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possible large 'sundiver' comet anticipated on the 15th

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posted on Dec, 3 2011 @ 09:33 AM
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soho article

"SOHO's 16th Birthday gift is on it's way, and the tracking number states delivery by midnight on December 15th!

On December 2nd, 2011, newly discovered Kreutz-group comet C/2011 W3 (Lovejoy) was announced. SOHO discovers these objects on average every three days, but this one is different... it was found from a ground based telescope, and marks the first such discovery in over 40yrs."

it will be interesting to watch Sol react, don't u think?




posted on Dec, 3 2011 @ 04:08 PM
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reply to post by galactix
 


These sundiver comets fascinate me, how do they do it?

It's not a planet's atmosphere they're crashing into, it's the sun.

Why don't they just vaporize before impact?

The temperature of the suns surface is 5,778 kelvin which is 9,800f or 5,427c

But it gets hotter just above the surface in a region called the chromosphere that

can reach temps upto 100,000 kelvin.


Then of course there is the suns crushing gravity and gamma rays etc.

If the answer is simply down to the comets hyper velocity, I still think

it's short of a miracle anything survives coming close to Sol

I will be watching this with great interest, thanks for posting galactix



posted on Dec, 3 2011 @ 04:26 PM
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reply to post by weirdguy
 


Why don't they just vaporize before impact?

They do.
sdo.gsfc.nasa.gov...



posted on Dec, 3 2011 @ 05:52 PM
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reply to post by Phage
 


Hey cool! Thanks, Phage


That's a nice image on that article too.

I still find it amazing they get that close

edit on 3-12-2011 by weirdguy because: (no reason given)



posted on Dec, 3 2011 @ 06:05 PM
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reply to post by Phage
 


Wow I just watched the large quicktime movie on that link you posted.

That comet is really moving

It's cool to see the sun bubbling and churning like that too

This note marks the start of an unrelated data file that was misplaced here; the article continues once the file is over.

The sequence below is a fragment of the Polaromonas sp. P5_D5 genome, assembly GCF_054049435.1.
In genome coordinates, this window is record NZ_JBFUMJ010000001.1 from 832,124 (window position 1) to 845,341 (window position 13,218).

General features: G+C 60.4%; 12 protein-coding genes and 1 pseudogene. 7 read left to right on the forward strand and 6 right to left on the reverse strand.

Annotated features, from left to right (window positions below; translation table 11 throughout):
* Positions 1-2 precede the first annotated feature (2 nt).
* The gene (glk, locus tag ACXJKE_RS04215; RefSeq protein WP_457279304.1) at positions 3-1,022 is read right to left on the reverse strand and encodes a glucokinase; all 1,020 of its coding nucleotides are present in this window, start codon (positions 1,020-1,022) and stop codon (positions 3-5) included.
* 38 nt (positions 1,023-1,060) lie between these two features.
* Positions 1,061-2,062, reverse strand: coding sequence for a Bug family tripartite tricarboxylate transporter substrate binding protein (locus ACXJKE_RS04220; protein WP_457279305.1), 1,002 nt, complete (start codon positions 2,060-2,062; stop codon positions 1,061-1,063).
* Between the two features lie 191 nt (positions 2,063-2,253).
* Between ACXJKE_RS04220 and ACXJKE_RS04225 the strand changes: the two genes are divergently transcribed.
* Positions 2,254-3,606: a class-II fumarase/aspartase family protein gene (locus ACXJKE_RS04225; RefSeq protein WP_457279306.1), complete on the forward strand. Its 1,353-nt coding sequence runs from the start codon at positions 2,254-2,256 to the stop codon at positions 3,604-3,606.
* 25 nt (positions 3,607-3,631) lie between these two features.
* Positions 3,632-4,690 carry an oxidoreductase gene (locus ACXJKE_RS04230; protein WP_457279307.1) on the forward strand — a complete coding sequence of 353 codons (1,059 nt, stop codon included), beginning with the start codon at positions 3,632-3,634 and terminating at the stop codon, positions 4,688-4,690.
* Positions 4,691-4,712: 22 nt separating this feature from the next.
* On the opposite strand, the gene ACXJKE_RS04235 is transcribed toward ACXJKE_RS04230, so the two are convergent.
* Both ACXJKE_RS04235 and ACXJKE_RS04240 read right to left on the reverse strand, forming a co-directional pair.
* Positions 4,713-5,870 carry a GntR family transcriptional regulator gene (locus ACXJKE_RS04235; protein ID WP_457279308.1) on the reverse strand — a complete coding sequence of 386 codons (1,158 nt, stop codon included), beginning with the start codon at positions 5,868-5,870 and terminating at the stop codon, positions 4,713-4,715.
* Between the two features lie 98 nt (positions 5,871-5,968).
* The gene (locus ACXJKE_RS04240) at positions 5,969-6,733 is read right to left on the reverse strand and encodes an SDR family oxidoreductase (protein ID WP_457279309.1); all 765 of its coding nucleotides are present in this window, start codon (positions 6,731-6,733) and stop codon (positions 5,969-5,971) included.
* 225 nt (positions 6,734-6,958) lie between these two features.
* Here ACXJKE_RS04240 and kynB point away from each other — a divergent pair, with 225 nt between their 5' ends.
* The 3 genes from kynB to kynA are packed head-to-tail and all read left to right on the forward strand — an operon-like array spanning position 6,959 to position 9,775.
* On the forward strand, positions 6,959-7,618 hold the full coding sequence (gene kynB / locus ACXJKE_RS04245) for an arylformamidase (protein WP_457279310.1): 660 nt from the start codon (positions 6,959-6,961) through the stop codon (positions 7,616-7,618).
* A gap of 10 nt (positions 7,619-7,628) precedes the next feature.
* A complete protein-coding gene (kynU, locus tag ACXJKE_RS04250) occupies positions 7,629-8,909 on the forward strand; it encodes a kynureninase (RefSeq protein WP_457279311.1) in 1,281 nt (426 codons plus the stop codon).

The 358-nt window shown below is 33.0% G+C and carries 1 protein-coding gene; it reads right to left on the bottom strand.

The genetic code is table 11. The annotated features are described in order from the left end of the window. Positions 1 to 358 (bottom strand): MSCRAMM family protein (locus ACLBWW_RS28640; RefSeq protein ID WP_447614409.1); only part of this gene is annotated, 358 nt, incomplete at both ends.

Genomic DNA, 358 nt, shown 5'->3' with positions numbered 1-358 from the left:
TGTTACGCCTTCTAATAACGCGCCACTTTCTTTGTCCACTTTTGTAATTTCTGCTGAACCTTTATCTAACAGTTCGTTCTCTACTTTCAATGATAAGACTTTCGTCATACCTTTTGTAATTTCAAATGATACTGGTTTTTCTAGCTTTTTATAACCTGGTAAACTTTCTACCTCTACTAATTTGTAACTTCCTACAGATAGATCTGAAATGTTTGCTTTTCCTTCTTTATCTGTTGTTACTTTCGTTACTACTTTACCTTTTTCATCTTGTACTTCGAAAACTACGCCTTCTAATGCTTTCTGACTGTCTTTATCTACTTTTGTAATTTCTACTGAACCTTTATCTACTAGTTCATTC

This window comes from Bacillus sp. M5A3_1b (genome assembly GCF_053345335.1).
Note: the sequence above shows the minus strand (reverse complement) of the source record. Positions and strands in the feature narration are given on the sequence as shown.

posted on Dec, 3 2011 @ 10:43 PM
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reply to post by weirdguy
 


The movie is obviously a time lapse, considering the sun is about 870,000 miles in diameter, that comet traversed at least a 5th of that distance which would be about light speed and we know the comet wasn't going that fast. There is that question of how far away the comet disintegrated from the sun but just using very rough figures one has to assume that is a time lapse many x's sped up.

It would take light 4.68 seconds to traverse the diameter of the sun.

Consider the planet Mercury in its perihelion of its elliptical orbit moves about 110,000 mph and the two solar satellites Helios 1 and 2 sent closer to the sun got a slingshot boost to about 160,000 mph one could venture to guess a sun grazer comet may well exceed 200,000 mph and that is an insignificant percentage of light speed.

Helios space probes


Helios 1, achieving perihelion on 17 April 1976 at a record distance of 0.29 AU (or 43.432 million kilometers), slightly inside the orbit of Mercury. The probes are notable for having set a maximum speed record among spacecraft at 252,792 km/h (157,078 mph).


I don't have a fast link on the aphelion and perihelion speed fluctuations of Mercury's orbital speeds. Of course the sun doesn't set THE absolute speed limits of orbiting bodies but largely it does in its solar system.
edit on 3-12-2011 by Illustronic because: (no reason given)



posted on Dec, 4 2011 @ 01:18 AM
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reply to post by Illustronic
 


yes, your correct Illustronic.